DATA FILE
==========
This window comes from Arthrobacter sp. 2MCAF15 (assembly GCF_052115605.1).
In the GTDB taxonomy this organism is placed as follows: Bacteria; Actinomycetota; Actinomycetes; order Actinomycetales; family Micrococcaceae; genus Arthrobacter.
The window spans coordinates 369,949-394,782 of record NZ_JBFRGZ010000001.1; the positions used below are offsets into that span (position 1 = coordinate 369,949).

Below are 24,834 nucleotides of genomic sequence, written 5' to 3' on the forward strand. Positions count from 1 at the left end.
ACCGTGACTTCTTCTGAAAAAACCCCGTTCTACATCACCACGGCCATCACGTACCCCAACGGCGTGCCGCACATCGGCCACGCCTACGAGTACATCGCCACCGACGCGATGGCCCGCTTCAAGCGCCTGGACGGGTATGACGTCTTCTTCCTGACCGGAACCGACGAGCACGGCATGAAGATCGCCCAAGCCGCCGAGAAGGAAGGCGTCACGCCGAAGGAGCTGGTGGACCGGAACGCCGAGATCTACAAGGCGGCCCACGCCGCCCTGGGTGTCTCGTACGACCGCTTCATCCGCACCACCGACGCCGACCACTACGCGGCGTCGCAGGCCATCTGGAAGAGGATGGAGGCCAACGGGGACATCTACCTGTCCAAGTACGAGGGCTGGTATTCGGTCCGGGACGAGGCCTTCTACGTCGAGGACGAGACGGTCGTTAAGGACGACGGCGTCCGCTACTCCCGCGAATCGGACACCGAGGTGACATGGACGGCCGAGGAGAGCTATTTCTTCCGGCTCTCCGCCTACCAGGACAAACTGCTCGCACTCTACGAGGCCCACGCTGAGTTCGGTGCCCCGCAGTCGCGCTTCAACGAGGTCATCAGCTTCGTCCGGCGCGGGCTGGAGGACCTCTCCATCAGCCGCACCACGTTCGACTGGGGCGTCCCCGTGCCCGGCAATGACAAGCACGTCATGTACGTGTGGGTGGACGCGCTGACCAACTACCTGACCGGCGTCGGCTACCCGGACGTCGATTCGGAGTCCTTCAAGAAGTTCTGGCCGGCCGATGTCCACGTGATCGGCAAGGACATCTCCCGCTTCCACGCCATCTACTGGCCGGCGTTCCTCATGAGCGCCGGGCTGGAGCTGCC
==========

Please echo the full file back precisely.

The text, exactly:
This window comes from Arthrobacter sp. 2MCAF15 (assembly GCF_052115605.1).
In the GTDB taxonomy this organism is placed as follows: Bacteria; Actinomycetota; Actinomycetes; order Actinomycetales; family Micrococcaceae; genus Arthrobacter.
The window spans coordinates 369,949-394,782 of record NZ_JBFRGZ010000001.1; the positions used below are offsets into that span (position 1 = coordinate 369,949).

Below are 24,834 nucleotides of genomic sequence, written 5' to 3' on the forward strand. Positions count from 1 at the left end.
ACCGTGACTTCTTCTGAAAAAACCCCGTTCTACATCACCACGGCCATCACGTACCCCAACGGCGTGCCGCACATCGGCCACGCCTACGAGTACATCGCCACCGACGCGATGGCCCGCTTCAAGCGCCTGGACGGGTATGACGTCTTCTTCCTGACCGGAACCGACGAGCACGGCATGAAGATCGCCCAAGCCGCCGAGAAGGAAGGCGTCACGCCGAAGGAGCTGGTGGACCGGAACGCCGAGATCTACAAGGCGGCCCACGCCGCCCTGGGTGTCTCGTACGACCGCTTCATCCGCACCACCGACGCCGACCACTACGCGGCGTCGCAGGCCATCTGGAAGAGGATGGAGGCCAACGGGGACATCTACCTGTCCAAGTACGAGGGCTGGTATTCGGTCCGGGACGAGGCCTTCTACGTCGAGGACGAGACGGTCGTTAAGGACGACGGCGTCCGCTACTCCCGCGAATCGGACACCGAGGTGACATGGACGGCCGAGGAGAGCTATTTCTTCCGGCTCTCCGCCTACCAGGACAAACTGCTCGCACTCTACGAGGCCCACGCTGAGTTCGGTGCCCCGCAGTCGCGCTTCAACGAGGTCATCAGCTTCGTCCGGCGCGGGCTGGAGGACCTCTCCATCAGCCGCACCACGTTCGACTGGGGCGTCCCCGTGCCCGGCAATGACAAGCACGTCATGTACGTGTGGGTGGACGCGCTGACCAACTACCTGACCGGCGTCGGCTACCCGGACGTCGATTCGGAGTCCTTCAAGAAGTTCTGGCCGGCCGATGTCCACGTGATCGGCAAGGACATCTCCCGCTTCCACGCCATCTACTGGCCGGCGTTCCTCATGAGCGCCGGGCTGGAGCTGCC